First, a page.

Yes, it continues to suck! Just kidding. We are halfway through the month...a month without the mall, without Target, without a single trip to my beloved Red Onion for dinner. I'm not saying we have obeyed the ground rules perfectly. I made a desperate trip to toys r us to purchase diapers after my homemade laundry detergent idea fell through and I had to manually scrape a few too many BM's out of the cloth diapers and into the toilet. I understand if anyone just threw up in their mouth a little.
I also had a little indiscretion involving a stop at my local ridiculously priced kitchen tools store for some equipment and supplies to make valentines day cookies. They were adorable. I made them heart shaped and used royal icing to pipe EKG tracings on them, to bring to work.
Other than that though, I've been a model of thriftiness. Buying produce at the local farmers market, where we faithfully go every Wednesday. Using up all the 12 bags of assorted flours in my cupboard to make homemade bread with. Ditto with the 12 assorted bags and boxes of various pastas in my cupboard. Substituting things I don't have for things I do have. Searching for recipes that utilize stuff in the house. It's about to kill me though, because I found a new food blog that I absolutely love, Annies Eats (ohhhhhh, the recipes...) and I'm dying to go to the store and spend a thousand dollars on groceries so I can make every single one of the things she has on her blog. The cookie indiscretion was directly attributable to Annie, in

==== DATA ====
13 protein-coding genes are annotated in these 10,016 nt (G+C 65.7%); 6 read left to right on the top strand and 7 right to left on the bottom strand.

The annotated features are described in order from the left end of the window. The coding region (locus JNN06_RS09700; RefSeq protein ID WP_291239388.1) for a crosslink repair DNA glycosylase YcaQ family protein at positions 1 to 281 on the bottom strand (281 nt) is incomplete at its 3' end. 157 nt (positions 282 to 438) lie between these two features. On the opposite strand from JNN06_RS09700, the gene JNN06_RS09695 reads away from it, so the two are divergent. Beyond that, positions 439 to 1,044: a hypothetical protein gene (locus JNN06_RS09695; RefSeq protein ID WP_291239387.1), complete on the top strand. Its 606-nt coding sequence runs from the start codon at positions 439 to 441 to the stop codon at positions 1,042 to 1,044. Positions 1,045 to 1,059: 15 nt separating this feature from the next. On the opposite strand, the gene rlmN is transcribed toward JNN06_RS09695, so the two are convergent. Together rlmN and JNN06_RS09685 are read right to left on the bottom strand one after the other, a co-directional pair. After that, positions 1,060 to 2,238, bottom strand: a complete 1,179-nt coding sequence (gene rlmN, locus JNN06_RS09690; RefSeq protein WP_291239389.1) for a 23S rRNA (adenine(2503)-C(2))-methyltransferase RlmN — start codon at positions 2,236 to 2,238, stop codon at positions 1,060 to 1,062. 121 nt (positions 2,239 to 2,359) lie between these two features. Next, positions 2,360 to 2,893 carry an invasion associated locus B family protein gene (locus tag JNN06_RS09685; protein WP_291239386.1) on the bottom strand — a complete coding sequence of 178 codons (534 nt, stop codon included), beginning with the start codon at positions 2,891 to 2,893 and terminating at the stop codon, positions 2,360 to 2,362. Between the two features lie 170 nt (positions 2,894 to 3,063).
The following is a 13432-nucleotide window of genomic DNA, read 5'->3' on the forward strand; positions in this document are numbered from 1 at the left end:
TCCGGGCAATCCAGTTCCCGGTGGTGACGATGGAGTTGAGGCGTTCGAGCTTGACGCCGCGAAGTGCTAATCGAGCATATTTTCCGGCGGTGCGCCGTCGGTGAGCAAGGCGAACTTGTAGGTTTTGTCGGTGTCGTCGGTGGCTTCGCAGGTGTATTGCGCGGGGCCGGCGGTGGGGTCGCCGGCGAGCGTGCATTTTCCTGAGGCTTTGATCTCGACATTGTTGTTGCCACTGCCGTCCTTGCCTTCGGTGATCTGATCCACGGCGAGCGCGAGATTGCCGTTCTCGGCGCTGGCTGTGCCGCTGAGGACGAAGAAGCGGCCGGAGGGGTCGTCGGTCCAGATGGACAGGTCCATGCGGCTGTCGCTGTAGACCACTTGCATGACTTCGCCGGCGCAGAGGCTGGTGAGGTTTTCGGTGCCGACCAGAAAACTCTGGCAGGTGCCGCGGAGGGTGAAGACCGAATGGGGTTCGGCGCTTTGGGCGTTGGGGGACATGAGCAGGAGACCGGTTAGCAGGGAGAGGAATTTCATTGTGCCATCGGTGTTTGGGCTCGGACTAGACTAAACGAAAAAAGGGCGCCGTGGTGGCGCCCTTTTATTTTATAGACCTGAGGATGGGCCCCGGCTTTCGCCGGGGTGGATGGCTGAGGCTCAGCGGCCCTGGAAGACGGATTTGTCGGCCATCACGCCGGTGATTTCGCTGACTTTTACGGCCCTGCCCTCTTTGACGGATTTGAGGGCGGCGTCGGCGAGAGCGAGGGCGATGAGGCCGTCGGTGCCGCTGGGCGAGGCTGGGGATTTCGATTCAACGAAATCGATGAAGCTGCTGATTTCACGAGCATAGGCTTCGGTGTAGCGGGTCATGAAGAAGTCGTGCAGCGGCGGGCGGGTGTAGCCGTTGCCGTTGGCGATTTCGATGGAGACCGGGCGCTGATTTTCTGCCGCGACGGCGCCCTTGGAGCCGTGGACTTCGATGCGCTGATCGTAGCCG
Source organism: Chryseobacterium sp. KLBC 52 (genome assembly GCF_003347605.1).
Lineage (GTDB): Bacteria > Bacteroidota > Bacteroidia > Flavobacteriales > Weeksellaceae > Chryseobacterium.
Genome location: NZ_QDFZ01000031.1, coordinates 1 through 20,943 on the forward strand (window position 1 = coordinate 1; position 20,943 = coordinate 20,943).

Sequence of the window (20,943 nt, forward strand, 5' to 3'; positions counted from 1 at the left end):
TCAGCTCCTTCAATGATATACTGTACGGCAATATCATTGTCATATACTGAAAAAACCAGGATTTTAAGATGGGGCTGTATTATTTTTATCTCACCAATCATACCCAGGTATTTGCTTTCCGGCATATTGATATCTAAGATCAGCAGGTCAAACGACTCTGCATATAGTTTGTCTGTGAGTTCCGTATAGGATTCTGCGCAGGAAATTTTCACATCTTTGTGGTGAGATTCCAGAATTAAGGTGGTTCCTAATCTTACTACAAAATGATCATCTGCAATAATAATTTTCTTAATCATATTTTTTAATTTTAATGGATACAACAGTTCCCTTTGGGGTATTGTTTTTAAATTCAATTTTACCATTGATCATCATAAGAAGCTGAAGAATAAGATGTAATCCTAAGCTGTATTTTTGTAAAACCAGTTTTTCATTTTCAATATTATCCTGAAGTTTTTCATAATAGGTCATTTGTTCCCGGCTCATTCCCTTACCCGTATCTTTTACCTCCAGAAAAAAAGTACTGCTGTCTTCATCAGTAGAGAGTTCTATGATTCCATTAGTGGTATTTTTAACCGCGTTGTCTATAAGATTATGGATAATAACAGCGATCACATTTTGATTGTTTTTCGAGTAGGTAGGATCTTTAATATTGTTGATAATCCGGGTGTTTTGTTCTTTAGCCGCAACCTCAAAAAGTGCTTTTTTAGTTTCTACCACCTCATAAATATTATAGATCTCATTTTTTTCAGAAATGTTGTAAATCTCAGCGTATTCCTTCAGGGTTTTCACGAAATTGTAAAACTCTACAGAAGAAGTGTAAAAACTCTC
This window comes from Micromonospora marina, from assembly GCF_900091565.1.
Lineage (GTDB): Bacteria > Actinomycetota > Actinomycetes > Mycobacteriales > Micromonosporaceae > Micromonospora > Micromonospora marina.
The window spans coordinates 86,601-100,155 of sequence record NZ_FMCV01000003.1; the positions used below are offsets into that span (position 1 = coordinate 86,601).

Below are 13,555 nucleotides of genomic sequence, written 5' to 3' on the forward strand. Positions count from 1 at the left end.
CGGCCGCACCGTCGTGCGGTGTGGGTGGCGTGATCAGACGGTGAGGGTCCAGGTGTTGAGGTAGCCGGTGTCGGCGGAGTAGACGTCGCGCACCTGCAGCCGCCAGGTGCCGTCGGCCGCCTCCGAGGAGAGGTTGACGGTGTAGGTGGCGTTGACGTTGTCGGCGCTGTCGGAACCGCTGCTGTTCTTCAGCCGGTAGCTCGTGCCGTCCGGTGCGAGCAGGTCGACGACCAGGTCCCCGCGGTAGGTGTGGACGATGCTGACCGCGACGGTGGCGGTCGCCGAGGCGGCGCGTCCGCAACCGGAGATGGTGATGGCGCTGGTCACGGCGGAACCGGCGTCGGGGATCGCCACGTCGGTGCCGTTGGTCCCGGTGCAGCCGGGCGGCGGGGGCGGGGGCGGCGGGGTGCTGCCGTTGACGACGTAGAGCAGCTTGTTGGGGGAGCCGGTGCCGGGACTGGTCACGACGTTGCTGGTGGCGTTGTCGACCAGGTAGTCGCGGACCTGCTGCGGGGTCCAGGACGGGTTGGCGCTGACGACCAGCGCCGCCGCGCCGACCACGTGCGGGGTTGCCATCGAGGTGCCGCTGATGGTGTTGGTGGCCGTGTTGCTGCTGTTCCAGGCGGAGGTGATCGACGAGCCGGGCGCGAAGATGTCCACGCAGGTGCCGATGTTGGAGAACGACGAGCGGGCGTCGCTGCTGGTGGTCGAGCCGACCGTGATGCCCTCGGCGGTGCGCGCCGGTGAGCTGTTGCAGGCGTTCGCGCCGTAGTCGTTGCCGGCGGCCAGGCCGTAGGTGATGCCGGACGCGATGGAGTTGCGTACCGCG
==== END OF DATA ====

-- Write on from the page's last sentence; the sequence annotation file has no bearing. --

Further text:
But I'm being good. I have made some penny wise/pound foolish discoveries though, along the way. I resolved at the outset of all this to send leftovers to work with Hugo every day, since we wouldn't be going to the store and couldn't, therefore, keep the freezer stocked with his frozen dinners that he normally brings to work to have for lunch. I now realize I would have been better off to go to the store one last time and stock up on 10 or so of the frozen meals. Most days he's been good about taking leftovers, or I've made him a sandwich or something, but let's face it... We don't always have leftovers. It seems like at least once or twice a week, he ends up leaving for work in the morning without a lunch and then has to go downtown at lunch and buy a sandwich. He usually spends 8 or 9 dollars. So it doesn't take too many of those oops moments to add up to much more than we normally spend on his lunches when he does frozen. That's in addition to the fact that he often eats lunch at his desk and can therefore justify staying on the clock, while he has to clock out for his lunch break if he leaves the credit union. So, yeah, the $4 Annie's meals are probably well worth the sticker price ( even though the Smart Ones entrees that I made due with when I worked days are MUCH more economical at $2.50 apiece). Just sayin...